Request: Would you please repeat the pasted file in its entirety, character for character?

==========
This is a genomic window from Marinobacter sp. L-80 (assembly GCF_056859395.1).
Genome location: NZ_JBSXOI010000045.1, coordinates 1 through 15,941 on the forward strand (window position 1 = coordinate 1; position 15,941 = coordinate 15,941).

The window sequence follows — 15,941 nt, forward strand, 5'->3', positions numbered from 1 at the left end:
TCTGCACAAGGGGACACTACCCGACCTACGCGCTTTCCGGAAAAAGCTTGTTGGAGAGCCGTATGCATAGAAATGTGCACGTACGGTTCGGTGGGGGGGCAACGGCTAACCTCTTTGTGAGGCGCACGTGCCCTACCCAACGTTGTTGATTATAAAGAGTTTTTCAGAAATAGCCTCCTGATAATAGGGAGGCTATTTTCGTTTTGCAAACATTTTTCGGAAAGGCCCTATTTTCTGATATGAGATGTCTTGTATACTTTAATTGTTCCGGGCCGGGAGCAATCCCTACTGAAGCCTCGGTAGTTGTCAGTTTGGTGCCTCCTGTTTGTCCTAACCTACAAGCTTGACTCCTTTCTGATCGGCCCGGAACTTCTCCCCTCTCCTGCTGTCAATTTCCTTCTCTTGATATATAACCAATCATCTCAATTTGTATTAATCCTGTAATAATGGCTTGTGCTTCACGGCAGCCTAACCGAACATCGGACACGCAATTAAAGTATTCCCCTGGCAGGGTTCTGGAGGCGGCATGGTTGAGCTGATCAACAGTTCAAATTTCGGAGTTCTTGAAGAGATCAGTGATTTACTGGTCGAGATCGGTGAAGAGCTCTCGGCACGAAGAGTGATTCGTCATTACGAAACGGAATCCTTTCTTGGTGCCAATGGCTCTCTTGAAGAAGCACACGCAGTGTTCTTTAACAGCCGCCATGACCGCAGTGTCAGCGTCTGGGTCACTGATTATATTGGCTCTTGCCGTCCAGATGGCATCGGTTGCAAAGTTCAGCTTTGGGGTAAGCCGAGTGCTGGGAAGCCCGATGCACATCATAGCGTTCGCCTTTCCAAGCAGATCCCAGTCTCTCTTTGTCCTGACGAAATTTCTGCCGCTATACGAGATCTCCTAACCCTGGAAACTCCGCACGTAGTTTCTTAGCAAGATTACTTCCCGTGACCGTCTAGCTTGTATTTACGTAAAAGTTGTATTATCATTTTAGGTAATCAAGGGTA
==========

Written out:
This is a genomic window from Marinobacter sp. L-80 (assembly GCF_056859395.1).
Genome location: NZ_JBSXOI010000045.1, coordinates 1 through 15,941 on the forward strand (window position 1 = coordinate 1; position 15,941 = coordinate 15,941).

The window sequence follows — 15,941 nt, forward strand, 5'->3', positions numbered from 1 at the left end:
TCTGCACAAGGGGACACTACCCGACCTACGCGCTTTCCGGAAAAAGCTTGTTGGAGAGCCGTATGCATAGAAATGTGCACGTACGGTTCGGTGGGGGGGCAACGGCTAACCTCTTTGTGAGGCGCACGTGCCCTACCCAACGTTGTTGATTATAAAGAGTTTTTCAGAAATAGCCTCCTGATAATAGGGAGGCTATTTTCGTTTTGCAAACATTTTTCGGAAAGGCCCTATTTTCTGATATGAGATGTCTTGTATACTTTAATTGTTCCGGGCCGGGAGCAATCCCTACTGAAGCCTCGGTAGTTGTCAGTTTGGTGCCTCCTGTTTGTCCTAACCTACAAGCTTGACTCCTTTCTGATCGGCCCGGAACTTCTCCCCTCTCCTGCTGTCAATTTCCTTCTCTTGATATATAACCAATCATCTCAATTTGTATTAATCCTGTAATAATGGCTTGTGCTTCACGGCAGCCTAACCGAACATCGGACACGCAATTAAAGTATTCCCCTGGCAGGGTTCTGGAGGCGGCATGGTTGAGCTGATCAACAGTTCAAATTTCGGAGTTCTTGAAGAGATCAGTGATTTACTGGTCGAGATCGGTGAAGAGCTCTCGGCACGAAGAGTGATTCGTCATTACGAAACGGAATCCTTTCTTGGTGCCAATGGCTCTCTTGAAGAAGCACACGCAGTGTTCTTTAACAGCCGCCATGACCGCAGTGTCAGCGTCTGGGTCACTGATTATATTGGCTCTTGCCGTCCAGATGGCATCGGTTGCAAAGTTCAGCTTTGGGGTAAGCCGAGTGCTGGGAAGCCCGATGCACATCATAGCGTTCGCCTTTCCAAGCAGATCCCAGTCTCTCTTTGTCCTGACGAAATTTCTGCCGCTATACGAGATCTCCTAACCCTGGAAACTCCGCACGTAGTTTCTTAGCAAGATTACTTCCCGTGACCGTCTAGCTTGTATTTACGTAAAAGTTGTATTATCATTTTAGGTAATCAAGGGTA